Feeling Old? 6 Simple Ways to Stay Healthy

Here are six low-tech healthcare services readily available to seniors and which will vastly improve their quality of life, according to the Hartford Foundation. Did you know that Medicare pays the full cost of one wellness checkup each year?

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How does it feel to be old? In large measure, the answer depends on the quality of one’s healthcare, and according to a Hartford Foundation survey unveiled today, elder care often is woefully lacking. This experience leads to higher incidences of health issues like depression, injury from falls, and basic disability.

Just 7% of adults past the age of 65 receive simple low-tech services in each of six recommended areas of elder care, the survey found. About half receive none or just one of the key services and 76% receive three or fewer. The six areas of service that all seniors should receive:

  • Yearly doctor review of prescriptions, medicines and treatments.
  • Professional screening for depression.
  • Yearly doctor inquiry of falls and periodic instruction on how to avoid falls.
  • Frequent discussion of lifestyle issues like the ability to go shopping, drive or prepare a meal.
  • Discussion of one’s ability to perform personal tasks like showering and using the bathroom.
  • Periodic review of community resources and support available to seniors.

Despite the large numbers not receiving many of these services, seniors generally are satisfied with the care they receive. In the poll, a stunning 96% said they were at least somewhat satisfied with their care. Yet this may be as much about not understanding what they need or what is available to them as it is about decent care.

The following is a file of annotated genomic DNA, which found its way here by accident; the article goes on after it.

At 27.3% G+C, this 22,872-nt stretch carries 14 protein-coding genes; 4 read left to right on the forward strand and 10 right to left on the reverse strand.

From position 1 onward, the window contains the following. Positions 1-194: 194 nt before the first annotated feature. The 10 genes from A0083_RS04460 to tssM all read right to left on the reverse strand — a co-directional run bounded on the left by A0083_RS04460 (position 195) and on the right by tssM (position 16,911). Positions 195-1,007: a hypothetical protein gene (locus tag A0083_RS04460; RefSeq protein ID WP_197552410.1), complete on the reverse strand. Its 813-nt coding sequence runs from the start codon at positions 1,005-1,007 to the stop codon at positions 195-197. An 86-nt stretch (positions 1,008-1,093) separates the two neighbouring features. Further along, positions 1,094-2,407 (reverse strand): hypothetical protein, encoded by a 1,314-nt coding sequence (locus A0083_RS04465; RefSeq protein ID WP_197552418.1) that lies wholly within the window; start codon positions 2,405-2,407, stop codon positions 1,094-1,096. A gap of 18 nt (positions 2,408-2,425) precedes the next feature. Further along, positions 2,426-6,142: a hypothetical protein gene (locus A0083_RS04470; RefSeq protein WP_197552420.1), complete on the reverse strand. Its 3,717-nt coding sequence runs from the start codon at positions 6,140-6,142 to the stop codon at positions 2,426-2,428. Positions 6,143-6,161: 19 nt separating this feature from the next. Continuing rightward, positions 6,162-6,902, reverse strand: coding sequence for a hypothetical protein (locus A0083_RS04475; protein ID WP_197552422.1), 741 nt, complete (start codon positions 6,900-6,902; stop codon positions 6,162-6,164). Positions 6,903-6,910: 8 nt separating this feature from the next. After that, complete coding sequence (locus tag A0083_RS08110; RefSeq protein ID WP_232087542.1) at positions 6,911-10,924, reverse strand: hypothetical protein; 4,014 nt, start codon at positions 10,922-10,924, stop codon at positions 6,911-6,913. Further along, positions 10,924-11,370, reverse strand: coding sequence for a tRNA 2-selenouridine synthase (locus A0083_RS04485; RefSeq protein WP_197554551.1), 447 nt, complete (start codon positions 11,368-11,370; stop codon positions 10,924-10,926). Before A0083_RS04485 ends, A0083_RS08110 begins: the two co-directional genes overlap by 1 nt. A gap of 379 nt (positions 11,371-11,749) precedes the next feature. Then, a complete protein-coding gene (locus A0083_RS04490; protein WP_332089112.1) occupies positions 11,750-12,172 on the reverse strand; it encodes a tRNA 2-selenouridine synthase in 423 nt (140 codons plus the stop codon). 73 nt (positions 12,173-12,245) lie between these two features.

(MORE: Retirement Income: 5 Steps to Fill the Gaps)

For example, since last year all seniors covered by Medicare have been entitled to an annual wellness checkup with no co-pays and no deductibles. This is a free visit to the doctor designed for the types of discussions just mentioned. Only 32% of seniors are aware of the benefit and just 17% took advantage of it last year.

The most critical areas of intervention are depression and falls, according to Hartford Foundation officials. From the report, on depression:

“Depression is a killer of older adults, who are at greater risk of suicide than any other age group, and is known to exacerbate other conditions and increase the cost of care. Yet, when asked whether a doctor or health care provider had asked about your mood, such as whether you are sad, anxious, or depressed, 62% said no.”

On falling:

“Falls cause more injury and injury-related death in older people than any other event and cause 90% of all hip fractures, which greatly increase odds of nursing home placement. … Evidence has shown that older people can cut their risk of falling by about 30% by addressing key risk factors. Yet even among those at elevated risk, such as people over age 80 or people taking multiple medications, the Hartford poll reveals a widespread lack of intervention. Seventy-five percent of adults 80+ said their doctor had not discussed how to avoid falling, as did 71% of people taking 5-plus medications.”

 So how does it feel to be old? Better than it should, it seems. But nowhere near as good as it could.

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